Manuka honey curbs bacterial growth on plastic and could help patients fitted with catheters who get infections, according to a new study released today.
The study has been published in the British Medical Journal and the Journal of Clinical Pathology and said about 100 million catheters were sold worldwide every year.
Researchers cultured two strains of bacteria on plastic plates in a laboratory and various dilutions of manuka honey were added at the same time.
Results showed that the manuka honey strongly inhibited the 'stickiness' of the bacteria and prevented a biofilm developing.
The greatest effect was seen after three days, where stickiness was reduced by nearly 80 percent.
The study's author, Bashir Lwaleed, an associate professor from the University of Southampton, said the antibacterial and anti-inflamatory properties of manuka honey were well known, but he wanted to take this a step further.
"We've shown that honey at very low concentrations, 3.3 percent, inhibits or prevents biofilm from forming."
It also restricted growth of bacteria after a biofilm has formed, said Dr Lwaleed.
"This really opens a wide kind of useage for honey dilutions to be used as flushing agents for all of these medical devices that are inserted into the body. For example catheters, gastric tubes etc."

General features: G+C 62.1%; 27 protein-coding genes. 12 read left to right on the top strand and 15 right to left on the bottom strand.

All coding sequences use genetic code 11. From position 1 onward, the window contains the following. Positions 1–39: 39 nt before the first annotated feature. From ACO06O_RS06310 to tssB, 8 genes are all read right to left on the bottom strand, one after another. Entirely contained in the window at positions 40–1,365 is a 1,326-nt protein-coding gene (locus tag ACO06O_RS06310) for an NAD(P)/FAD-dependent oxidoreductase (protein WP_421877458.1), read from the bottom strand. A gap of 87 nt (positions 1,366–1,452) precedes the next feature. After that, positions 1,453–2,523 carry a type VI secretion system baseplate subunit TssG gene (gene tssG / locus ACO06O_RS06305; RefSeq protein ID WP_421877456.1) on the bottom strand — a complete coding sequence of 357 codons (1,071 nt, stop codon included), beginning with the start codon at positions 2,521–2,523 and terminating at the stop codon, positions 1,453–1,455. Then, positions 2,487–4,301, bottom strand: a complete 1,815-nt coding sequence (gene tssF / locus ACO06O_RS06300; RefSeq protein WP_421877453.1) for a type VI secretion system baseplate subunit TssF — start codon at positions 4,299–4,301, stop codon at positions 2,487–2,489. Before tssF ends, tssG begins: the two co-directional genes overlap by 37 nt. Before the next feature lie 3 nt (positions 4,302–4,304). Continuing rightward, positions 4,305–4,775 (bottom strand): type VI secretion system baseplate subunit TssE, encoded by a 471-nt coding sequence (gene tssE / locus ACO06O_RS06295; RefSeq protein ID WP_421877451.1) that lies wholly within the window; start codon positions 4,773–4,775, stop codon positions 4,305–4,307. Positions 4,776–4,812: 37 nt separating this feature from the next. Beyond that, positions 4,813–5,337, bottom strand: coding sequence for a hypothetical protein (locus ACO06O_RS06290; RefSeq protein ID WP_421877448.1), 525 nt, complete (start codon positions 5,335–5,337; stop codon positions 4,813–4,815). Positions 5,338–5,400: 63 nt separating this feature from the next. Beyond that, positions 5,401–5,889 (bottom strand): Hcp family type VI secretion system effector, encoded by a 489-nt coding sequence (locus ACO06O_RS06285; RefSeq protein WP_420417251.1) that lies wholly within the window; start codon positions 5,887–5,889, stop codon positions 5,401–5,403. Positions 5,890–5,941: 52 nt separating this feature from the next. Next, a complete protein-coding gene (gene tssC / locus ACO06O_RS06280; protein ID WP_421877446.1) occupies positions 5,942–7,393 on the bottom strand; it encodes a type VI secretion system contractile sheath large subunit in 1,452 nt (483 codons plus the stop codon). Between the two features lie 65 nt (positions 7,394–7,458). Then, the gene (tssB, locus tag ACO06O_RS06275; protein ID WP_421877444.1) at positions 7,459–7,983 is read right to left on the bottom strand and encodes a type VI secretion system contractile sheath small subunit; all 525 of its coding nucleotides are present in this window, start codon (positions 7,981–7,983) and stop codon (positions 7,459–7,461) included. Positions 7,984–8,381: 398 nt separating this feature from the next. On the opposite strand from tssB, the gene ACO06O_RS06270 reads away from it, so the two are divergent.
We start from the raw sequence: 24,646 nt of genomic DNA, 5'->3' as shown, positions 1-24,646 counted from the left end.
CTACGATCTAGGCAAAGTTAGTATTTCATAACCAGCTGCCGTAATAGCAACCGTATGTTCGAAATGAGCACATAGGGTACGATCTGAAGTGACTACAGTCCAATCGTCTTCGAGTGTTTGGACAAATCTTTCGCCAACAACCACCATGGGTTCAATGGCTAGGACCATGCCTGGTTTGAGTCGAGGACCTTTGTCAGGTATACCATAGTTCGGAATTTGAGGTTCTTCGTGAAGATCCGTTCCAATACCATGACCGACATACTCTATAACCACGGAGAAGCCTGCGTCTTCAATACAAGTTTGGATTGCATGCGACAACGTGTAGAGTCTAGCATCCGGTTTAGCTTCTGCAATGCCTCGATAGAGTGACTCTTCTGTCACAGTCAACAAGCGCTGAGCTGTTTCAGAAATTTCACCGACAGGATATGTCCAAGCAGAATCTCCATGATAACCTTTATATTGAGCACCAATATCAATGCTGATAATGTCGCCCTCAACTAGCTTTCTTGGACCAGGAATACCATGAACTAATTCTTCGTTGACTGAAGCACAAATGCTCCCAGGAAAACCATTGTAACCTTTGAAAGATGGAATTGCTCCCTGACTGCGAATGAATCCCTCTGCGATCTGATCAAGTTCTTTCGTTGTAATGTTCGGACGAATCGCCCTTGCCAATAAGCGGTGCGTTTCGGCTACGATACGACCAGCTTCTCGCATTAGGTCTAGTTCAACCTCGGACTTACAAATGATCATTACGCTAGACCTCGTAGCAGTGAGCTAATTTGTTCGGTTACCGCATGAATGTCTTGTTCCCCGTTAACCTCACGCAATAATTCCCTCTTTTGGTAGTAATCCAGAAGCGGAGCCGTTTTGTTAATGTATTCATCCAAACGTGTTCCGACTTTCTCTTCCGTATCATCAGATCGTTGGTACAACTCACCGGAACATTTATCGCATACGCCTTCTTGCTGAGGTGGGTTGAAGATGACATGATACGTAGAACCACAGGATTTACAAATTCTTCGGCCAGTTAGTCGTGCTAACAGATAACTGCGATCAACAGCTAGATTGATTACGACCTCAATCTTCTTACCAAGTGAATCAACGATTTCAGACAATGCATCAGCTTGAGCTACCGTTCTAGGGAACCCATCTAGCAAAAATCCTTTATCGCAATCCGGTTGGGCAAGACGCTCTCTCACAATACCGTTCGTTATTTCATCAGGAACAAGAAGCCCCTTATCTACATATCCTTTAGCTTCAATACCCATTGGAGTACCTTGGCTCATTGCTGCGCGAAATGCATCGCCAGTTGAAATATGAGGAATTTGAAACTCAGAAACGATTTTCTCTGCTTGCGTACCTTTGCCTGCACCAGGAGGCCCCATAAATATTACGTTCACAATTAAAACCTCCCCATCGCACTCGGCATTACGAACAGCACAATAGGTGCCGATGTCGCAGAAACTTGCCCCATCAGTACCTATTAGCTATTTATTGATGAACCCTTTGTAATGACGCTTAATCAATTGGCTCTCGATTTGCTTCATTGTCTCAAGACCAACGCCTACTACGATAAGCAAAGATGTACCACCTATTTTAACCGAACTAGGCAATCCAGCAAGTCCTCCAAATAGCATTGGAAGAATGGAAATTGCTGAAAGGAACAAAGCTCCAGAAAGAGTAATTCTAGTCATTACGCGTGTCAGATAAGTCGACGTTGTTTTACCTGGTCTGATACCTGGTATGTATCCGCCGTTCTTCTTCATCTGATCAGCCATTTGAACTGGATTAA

Dr Lwaleed said over 12 years of research he had experimented with all types of honey.
"In this context we've mainly used manuka honey UMF 15, but what I can say is that for bacteria we found that dark honey works better to inhibit bacterial growth and biofilm formations and for inflamatory work we found that the light honey works better, and this is the eucalyptus."
The plan was to move now into checking the tolerance of honey in human bladders, said Dr Lwaleed.
"The majority of the people, with the exception of the spinal cord injury, that use urinary catheters will be at an old age and with recurrent infections and inflamations there is likely to be some irriation to the bladder wall.
"In terms of a bladder that is irritated there is the possibility of this stuff to leak into the circulation, so what we want to do is look at how well it is tolerated and also if sugar goes into the circulation will it cause hyperglycaemia."
Dr Lwaleed said the honey used in the research was from Comvita, but the study was not sponsored by them.